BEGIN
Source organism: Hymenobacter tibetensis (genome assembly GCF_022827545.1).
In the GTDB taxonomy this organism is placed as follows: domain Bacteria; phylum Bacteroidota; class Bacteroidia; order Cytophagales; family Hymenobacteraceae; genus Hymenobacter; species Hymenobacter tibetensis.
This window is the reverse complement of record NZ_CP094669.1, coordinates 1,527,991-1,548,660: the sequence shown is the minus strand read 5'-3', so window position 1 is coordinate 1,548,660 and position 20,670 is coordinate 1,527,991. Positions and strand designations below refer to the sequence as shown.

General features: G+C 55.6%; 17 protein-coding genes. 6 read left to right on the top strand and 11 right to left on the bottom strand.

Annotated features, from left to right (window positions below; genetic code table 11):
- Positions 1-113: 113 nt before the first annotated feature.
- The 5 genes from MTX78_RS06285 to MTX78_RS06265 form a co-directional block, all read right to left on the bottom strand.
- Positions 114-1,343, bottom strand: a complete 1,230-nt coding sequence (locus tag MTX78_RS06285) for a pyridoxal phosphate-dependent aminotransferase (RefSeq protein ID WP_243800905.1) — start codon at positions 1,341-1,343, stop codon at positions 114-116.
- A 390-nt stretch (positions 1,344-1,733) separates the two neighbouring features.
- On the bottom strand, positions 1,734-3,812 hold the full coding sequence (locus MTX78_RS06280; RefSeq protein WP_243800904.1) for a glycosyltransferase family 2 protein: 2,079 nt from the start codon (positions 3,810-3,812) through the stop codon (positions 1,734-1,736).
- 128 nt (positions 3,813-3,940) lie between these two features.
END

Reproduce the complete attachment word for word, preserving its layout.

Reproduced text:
Source organism: Hymenobacter tibetensis (genome assembly GCF_022827545.1).
In the GTDB taxonomy this organism is placed as follows: domain Bacteria; phylum Bacteroidota; class Bacteroidia; order Cytophagales; family Hymenobacteraceae; genus Hymenobacter; species Hymenobacter tibetensis.
This window is the reverse complement of record NZ_CP094669.1, coordinates 1,527,991-1,548,660: the sequence shown is the minus strand read 5'-3', so window position 1 is coordinate 1,548,660 and position 20,670 is coordinate 1,527,991. Positions and strand designations below refer to the sequence as shown.

General features: G+C 55.6%; 17 protein-coding genes. 6 read left to right on the top strand and 11 right to left on the bottom strand.

Annotated features, from left to right (window positions below; genetic code table 11):
- Positions 1-113: 113 nt before the first annotated feature.
- The 5 genes from MTX78_RS06285 to MTX78_RS06265 form a co-directional block, all read right to left on the bottom strand.
- Positions 114-1,343, bottom strand: a complete 1,230-nt coding sequence (locus tag MTX78_RS06285) for a pyridoxal phosphate-dependent aminotransferase (RefSeq protein ID WP_243800905.1) — start codon at positions 1,341-1,343, stop codon at positions 114-116.
- A 390-nt stretch (positions 1,344-1,733) separates the two neighbouring features.
- On the bottom strand, positions 1,734-3,812 hold the full coding sequence (locus MTX78_RS06280; RefSeq protein WP_243800904.1) for a glycosyltransferase family 2 protein: 2,079 nt from the start codon (positions 3,810-3,812) through the stop codon (positions 1,734-1,736).
- 128 nt (positions 3,813-3,940) lie between these two features.